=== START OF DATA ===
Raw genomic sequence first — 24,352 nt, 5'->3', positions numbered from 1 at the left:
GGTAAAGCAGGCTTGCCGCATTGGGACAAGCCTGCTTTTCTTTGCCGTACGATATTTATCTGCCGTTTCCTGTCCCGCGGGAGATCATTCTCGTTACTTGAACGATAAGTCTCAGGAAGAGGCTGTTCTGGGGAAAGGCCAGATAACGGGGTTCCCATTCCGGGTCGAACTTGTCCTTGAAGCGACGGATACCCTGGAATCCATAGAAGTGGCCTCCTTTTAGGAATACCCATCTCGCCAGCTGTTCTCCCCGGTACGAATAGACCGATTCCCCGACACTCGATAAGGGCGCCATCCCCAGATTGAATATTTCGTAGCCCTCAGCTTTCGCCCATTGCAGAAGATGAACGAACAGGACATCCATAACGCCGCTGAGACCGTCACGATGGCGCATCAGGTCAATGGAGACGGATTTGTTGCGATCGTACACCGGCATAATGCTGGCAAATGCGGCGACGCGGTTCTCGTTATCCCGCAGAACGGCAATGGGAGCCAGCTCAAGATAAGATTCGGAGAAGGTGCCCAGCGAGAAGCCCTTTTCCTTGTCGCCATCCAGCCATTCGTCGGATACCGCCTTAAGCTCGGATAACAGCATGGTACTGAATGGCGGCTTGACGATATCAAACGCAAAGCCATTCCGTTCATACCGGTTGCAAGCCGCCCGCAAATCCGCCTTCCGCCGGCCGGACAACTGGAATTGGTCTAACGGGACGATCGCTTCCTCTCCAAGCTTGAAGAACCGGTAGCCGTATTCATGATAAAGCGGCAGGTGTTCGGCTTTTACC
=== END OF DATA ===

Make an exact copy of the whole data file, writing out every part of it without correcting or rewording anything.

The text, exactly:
Raw genomic sequence first — 24,352 nt, 5'->3', positions numbered from 1 at the left:
GGTAAAGCAGGCTTGCCGCATTGGGACAAGCCTGCTTTTCTTTGCCGTACGATATTTATCTGCCGTTTCCTGTCCCGCGGGAGATCATTCTCGTTACTTGAACGATAAGTCTCAGGAAGAGGCTGTTCTGGGGAAAGGCCAGATAACGGGGTTCCCATTCCGGGTCGAACTTGTCCTTGAAGCGACGGATACCCTGGAATCCATAGAAGTGGCCTCCTTTTAGGAATACCCATCTCGCCAGCTGTTCTCCCCGGTACGAATAGACCGATTCCCCGACACTCGATAAGGGCGCCATCCCCAGATTGAATATTTCGTAGCCCTCAGCTTTCGCCCATTGCAGAAGATGAACGAACAGGACATCCATAACGCCGCTGAGACCGTCACGATGGCGCATCAGGTCAATGGAGACGGATTTGTTGCGATCGTACACCGGCATAATGCTGGCAAATGCGGCGACGCGGTTCTCGTTATCCCGCAGAACGGCAATGGGAGCCAGCTCAAGATAAGATTCGGAGAAGGTGCCCAGCGAGAAGCCCTTTTCCTTGTCGCCATCCAGCCATTCGTCGGATACCGCCTTAAGCTCGGATAACAGCATGGTACTGAATGGCGGCTTGACGATATCAAACGCAAAGCCATTCCGTTCATACCGGTTGCAAGCCGCCCGCAAATCCGCCTTCCGCCGGCCGGACAACTGGAATTGGTCTAACGGGACGATCGCTTCCTCTCCAAGCTTGAAGAACCGGTAGCCGTATTCATGATAAAGCGGCAGGTGTTCGGCTTTTACC